Evergreen was a huge success — we brought in over 500 participants from around the world for this hybrid conference, and created a platform for viewing all the recordings and posters online for registrants. Read about our take on Evergreen here and check out the favourite talks, as described by a group of student attendees, here!

Other community initiatives we’ve helped launch/run this year:

Tackling phage data collection to scale up phage therapy

A lot of the above focuses on our community initiatives, but much of our day-to-day effort at Phage Directory is devoted to working with organizations who are scaling up phage therapy. We help them build robust systems to collect and track their phages/phage data so they can streamline and optimize their compassionate use and clinical trial programs and tap into bigger pools of funding.

In 2020 we collaborated with two phage therapy consortia to submit national funding applications together, and we are thrilled that one was successful! This was in collaboration with the Iredell team at the Westmead Institute for Medical Research, which has led to the spearheading of Phage Australia, a new federally funded national initiative for phage therapy.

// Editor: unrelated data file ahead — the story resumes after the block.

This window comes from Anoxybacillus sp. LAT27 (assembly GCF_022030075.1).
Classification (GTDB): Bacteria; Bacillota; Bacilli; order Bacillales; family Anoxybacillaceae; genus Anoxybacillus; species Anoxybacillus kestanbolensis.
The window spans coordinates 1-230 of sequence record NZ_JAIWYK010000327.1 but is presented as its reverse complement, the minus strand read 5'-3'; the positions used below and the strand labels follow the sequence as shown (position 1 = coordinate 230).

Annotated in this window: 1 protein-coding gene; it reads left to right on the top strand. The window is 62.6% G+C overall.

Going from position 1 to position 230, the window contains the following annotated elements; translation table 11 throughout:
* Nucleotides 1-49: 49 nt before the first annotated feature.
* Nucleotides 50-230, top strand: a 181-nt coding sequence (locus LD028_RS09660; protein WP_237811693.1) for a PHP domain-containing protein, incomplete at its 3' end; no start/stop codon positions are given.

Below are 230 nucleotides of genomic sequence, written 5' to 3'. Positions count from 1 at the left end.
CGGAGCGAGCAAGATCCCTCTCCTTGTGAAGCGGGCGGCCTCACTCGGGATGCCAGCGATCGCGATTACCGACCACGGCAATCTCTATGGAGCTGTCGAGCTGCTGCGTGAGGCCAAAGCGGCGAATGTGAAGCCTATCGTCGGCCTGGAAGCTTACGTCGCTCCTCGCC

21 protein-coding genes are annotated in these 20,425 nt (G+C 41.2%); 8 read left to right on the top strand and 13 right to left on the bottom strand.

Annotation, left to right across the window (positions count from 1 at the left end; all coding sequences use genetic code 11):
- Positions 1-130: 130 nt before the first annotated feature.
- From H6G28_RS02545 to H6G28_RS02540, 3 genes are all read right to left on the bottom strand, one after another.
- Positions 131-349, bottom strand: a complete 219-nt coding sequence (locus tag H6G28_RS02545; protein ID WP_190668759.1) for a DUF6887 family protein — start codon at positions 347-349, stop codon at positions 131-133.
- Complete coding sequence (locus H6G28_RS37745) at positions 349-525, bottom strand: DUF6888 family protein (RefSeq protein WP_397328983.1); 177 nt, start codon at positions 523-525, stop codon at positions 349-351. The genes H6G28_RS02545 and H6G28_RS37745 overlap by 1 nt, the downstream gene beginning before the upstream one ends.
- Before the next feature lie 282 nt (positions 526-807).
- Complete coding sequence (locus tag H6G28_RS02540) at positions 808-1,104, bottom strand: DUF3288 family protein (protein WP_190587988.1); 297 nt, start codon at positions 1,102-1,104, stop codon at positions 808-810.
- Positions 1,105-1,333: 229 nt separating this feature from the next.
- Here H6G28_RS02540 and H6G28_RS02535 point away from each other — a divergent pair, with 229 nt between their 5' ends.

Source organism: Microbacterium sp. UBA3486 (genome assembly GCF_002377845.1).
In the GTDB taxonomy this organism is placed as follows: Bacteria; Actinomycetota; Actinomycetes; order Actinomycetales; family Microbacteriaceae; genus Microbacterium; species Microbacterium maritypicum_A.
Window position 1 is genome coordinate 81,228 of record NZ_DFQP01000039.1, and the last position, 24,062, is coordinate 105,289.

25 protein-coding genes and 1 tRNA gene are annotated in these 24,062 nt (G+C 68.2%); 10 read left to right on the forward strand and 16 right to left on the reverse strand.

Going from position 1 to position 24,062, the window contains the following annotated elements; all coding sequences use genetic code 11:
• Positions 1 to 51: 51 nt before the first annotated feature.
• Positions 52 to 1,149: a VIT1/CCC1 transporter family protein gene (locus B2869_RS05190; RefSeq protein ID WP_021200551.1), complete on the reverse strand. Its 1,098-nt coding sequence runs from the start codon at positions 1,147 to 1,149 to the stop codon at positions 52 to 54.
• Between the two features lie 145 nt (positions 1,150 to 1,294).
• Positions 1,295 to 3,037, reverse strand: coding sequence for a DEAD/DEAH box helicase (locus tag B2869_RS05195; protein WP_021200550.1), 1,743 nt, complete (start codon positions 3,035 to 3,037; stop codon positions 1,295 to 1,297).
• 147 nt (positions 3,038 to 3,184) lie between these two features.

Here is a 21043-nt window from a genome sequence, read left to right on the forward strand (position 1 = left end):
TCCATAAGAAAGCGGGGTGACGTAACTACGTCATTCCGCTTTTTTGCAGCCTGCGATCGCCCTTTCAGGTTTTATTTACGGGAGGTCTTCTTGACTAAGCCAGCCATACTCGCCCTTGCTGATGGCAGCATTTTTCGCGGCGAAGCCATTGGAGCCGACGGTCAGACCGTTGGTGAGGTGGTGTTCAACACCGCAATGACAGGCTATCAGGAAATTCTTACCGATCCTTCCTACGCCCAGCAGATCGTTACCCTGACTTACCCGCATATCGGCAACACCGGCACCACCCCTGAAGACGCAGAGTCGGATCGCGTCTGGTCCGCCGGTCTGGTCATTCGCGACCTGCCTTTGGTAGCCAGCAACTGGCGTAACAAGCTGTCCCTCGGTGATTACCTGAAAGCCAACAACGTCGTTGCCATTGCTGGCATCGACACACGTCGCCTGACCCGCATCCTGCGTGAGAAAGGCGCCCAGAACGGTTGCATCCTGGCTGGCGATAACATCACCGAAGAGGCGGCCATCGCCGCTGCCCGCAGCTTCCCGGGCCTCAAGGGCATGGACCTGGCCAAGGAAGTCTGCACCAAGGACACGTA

More to come on this initiative soon, but keep an eye on @PhageAustralia on Twitter to stay up to date!

If you want to learn more about the specifics of the vision, check out the perspective we co-wrote with this team, “Phage Biobank: Present Challenges and Future Perspectives” published this year in Current Opinion in Biotechnology.

If you’re building a phage library/biobank or seeking funding to scale up translational phage therapy work at your organization, don’t hesitate to get in touch about how we might work together!

More on where we’re going with Phage Directory

We had the opportunity to speak about some of our efforts and vision at Phage Directory at a few events and podcasts this year:

  • Jan: “Data and Collaboration to Defeat Antimicrobial Resistance” at CorrelAid Netherlands (watch here)
  • Jessica: “Science Communication to Defeat Antimicrobial Resistance” at World Phage Week (watch here)